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Do you find it easier to find what you’re looking for on Google these days? Or is it more difficult than ever? Webmasters, did you have your world rocked towards the end of August in terms of website traffic, or did you notice a nice boost? On or around August 21, 2013, Google “switched out the engine” in its search engine car. By many accounts, the Hummingbird algorithm update was the largest for Google since 2001. Learn what changed, and what it means for your business…
What is a Google Algorithm Update?
Google algorithm updates are released regularly, and given code names such as Panda, Penguin, and now, Hummingbird. The code names usually have something to do with the nature of the algorithm itself. The Caffeine update from June 2010, for example, not only made Google’s search infrastructure faster and more efficient, but supposedly rewarded web pages that loaded quicker. Algorithm updates change the way the Google search engine displays results for a given search query. Every time an update is released, you will see different results for your query, supposedly providing a better user experience. At the same time, website owners often fret over lost traffic following an “algorithm shake-up.”
How Big of an Update Is Hummingbird?
The Google Hummingbird update (named Hummingbird because it is supposed to be “precise and fast”), was quietly released on or around August 21st, 2013. Google didn’t actually officially announce the update until a month later. And by official, we mean they made the announcement with a select few at the garage where Google was born during its 15th birthday celebration. The cause for celebration? Hummingbird was, according to a Google search engineer, the largest rewrite of Google’s algorithm in the past decade. Typically, an algorithm update will affect 10% or less of all search queries (ie. affecting the results you see when you search Google). The Hummingbird update, however, affected over 90% of all search queries.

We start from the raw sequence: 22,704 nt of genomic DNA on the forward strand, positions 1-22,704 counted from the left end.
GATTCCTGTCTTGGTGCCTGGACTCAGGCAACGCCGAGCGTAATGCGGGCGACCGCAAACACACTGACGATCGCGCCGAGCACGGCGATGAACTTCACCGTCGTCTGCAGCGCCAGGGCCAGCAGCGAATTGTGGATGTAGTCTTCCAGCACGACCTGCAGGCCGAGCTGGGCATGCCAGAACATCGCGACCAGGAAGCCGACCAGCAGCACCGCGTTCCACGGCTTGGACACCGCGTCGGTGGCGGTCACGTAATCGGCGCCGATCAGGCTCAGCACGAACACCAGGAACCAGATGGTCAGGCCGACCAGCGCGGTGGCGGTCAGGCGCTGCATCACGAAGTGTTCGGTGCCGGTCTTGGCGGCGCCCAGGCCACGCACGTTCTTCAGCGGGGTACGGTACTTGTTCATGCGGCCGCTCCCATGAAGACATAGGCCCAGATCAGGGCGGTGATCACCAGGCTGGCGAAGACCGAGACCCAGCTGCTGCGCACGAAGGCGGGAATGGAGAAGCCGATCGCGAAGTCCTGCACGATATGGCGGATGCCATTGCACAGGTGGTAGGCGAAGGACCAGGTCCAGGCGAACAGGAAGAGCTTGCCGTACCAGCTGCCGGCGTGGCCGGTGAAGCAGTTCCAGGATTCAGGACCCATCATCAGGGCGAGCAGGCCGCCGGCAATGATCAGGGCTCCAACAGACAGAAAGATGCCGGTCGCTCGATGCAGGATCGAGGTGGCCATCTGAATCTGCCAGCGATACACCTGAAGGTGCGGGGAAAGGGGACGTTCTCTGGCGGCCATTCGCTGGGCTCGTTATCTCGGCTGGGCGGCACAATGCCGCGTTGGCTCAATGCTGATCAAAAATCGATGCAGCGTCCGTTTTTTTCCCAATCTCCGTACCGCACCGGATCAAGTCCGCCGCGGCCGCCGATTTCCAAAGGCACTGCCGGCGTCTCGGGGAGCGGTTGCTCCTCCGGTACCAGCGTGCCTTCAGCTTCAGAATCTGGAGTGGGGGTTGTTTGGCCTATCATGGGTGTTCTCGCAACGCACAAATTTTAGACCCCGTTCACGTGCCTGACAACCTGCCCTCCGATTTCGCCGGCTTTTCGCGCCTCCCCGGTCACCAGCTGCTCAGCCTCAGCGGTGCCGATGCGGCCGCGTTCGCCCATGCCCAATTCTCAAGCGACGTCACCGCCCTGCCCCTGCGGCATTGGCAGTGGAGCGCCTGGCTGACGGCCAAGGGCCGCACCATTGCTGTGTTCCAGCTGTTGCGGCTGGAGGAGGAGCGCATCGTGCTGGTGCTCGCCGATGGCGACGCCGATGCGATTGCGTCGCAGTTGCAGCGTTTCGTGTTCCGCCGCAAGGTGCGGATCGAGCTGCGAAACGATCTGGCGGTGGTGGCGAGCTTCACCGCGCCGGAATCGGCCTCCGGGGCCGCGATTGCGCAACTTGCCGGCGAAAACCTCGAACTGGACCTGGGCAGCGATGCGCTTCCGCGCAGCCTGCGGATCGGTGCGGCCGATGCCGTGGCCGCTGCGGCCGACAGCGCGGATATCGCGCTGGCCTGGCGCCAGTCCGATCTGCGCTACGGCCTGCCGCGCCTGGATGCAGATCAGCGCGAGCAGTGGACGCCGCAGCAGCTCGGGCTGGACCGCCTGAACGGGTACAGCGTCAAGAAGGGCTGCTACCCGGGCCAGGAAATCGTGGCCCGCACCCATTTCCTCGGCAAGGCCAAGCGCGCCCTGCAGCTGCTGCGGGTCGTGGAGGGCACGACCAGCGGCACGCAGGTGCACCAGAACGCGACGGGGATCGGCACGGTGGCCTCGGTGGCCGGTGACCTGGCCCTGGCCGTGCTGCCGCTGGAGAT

What Exactly did Hummingbird Change?
What kind of improvements does Hummingbird offer? It tries to address “conversational search,” particularly searches carried out by voice. For example, when you search Google using the microphone on your smartphone with queries such as “What’s the best Thai restaurant near me?” Hummingbird takes into account individual words, as well as their context. For webmasters and marketers alike, this means the old practice of using a particular sequence of keywords to optimize a page might not be as effective as it used to be. Hummingbird takes into account the overall context of the page more in relation to a search query, which can include synonyms, similar meanings, domain authority, related phrases, and more. Hummingbird is another step closer for semantic search, targeting what people are actually searching for, as it tries to find the meaning behind the words.